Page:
"As new employees enter the firm, I want them to carry on the tradition and technology of Kongo Gumi," says Ogawa. "We've got a long road ahead of us. We mustn't lose our sense of humility, but we've been able to earn a profit in our first year and have achieved the great majority of our targets. In the past, the company was unable to hand out bonuses for several years, but we were able to do so last year. Our next goal is listing on the stock exchange," says Ogawa with confidence.

Upon achieving that target, the next immediate issue will be boosting the order volume.

Kongo Gumi has guarded the traditions of Japanese temple and shrine construction, and relying on that traditional technology, has played the leading role in the temple and shrine building industry. In regard to that role, Ogawa has the following to say.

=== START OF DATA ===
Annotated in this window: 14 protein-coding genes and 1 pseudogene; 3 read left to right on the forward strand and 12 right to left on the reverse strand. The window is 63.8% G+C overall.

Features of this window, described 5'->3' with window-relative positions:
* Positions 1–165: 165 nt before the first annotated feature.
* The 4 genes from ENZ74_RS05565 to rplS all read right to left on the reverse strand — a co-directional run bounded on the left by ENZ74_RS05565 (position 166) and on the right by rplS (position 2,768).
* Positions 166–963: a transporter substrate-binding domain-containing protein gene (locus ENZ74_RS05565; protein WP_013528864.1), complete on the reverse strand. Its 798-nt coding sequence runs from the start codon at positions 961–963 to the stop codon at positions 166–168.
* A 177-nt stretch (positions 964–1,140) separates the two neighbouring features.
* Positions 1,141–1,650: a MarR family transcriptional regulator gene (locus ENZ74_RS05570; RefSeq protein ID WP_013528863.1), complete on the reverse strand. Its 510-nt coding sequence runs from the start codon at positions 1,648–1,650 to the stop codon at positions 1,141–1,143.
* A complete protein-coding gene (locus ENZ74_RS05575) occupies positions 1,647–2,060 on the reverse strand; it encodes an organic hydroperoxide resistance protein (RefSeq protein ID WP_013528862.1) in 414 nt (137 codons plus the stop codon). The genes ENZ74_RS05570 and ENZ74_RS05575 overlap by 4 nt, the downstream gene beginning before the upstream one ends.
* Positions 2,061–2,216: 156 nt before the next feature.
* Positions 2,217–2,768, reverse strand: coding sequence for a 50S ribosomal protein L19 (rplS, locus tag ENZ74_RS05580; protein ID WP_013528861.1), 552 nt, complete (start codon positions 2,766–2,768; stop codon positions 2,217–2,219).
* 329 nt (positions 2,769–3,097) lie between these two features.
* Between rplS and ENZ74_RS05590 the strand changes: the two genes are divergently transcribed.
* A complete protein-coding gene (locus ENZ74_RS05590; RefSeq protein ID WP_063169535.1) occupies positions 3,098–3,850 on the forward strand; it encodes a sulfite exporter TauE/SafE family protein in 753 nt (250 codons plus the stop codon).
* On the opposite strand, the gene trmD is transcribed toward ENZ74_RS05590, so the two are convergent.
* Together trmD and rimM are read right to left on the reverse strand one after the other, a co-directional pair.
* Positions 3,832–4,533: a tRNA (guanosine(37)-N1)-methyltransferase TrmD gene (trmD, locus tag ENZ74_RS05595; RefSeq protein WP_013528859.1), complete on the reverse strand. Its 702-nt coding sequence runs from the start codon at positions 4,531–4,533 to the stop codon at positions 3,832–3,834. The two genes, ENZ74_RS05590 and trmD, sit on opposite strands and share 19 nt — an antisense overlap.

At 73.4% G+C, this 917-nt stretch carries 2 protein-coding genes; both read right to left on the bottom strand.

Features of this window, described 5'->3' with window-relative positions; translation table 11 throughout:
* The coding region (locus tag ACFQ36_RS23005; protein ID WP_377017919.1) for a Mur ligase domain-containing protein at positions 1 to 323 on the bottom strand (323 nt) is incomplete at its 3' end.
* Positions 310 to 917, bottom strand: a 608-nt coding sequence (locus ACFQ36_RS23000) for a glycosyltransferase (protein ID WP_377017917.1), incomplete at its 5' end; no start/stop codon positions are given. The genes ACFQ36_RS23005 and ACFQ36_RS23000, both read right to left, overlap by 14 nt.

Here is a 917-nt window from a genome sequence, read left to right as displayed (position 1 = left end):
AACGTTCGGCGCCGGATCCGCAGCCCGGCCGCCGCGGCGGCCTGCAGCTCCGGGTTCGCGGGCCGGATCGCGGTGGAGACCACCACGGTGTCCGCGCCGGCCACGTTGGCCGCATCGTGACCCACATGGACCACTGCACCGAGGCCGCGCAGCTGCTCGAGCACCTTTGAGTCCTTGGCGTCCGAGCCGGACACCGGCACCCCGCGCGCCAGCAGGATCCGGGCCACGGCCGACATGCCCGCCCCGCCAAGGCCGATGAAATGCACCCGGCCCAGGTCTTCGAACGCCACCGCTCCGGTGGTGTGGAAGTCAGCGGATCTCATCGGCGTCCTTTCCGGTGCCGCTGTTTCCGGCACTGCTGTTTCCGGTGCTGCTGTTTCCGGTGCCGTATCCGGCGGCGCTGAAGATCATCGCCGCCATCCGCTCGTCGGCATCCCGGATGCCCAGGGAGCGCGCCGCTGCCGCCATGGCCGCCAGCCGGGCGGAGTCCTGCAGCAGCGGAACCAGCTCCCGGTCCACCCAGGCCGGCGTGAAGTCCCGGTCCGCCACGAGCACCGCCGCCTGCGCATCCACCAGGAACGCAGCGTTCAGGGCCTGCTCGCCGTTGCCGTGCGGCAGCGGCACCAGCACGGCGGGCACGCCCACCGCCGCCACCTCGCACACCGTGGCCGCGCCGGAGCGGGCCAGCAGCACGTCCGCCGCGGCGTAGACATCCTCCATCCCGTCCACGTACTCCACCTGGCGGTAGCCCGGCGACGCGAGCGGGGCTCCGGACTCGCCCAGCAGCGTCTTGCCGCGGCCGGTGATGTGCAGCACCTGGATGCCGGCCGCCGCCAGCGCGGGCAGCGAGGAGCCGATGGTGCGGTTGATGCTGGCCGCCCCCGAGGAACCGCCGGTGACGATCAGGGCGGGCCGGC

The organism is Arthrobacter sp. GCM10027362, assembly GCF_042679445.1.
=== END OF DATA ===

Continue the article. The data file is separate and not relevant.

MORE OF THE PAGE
"I don't believe it would be acceptable if only Kongo Gumi survived. Japan's shrine and temple construction industry must survive into the future as a collective which protects Japan's Buddhist temples and Shinto shrines while maintaining this technology. Toward that end, there should be appropriate competition and an appropriate level of profit. At the same time, we have to build an industry that can continue temple and shrine maintenance into the succeeding generations. We intend to complete our reorganization quickly and play a leading role in this process."

It is just this kind of determination that underlies the foundations of Japan's traditional wooden architecture. In addition to passing on the wonder of that architecture, the reborn Kongo Gumi will doubtless continue to hand down Japanese wisdom to succeeding generations.

KATAYAMA Osamu is a freelance journalist and writer on economic issues. He heads K-Office, an editorial production company.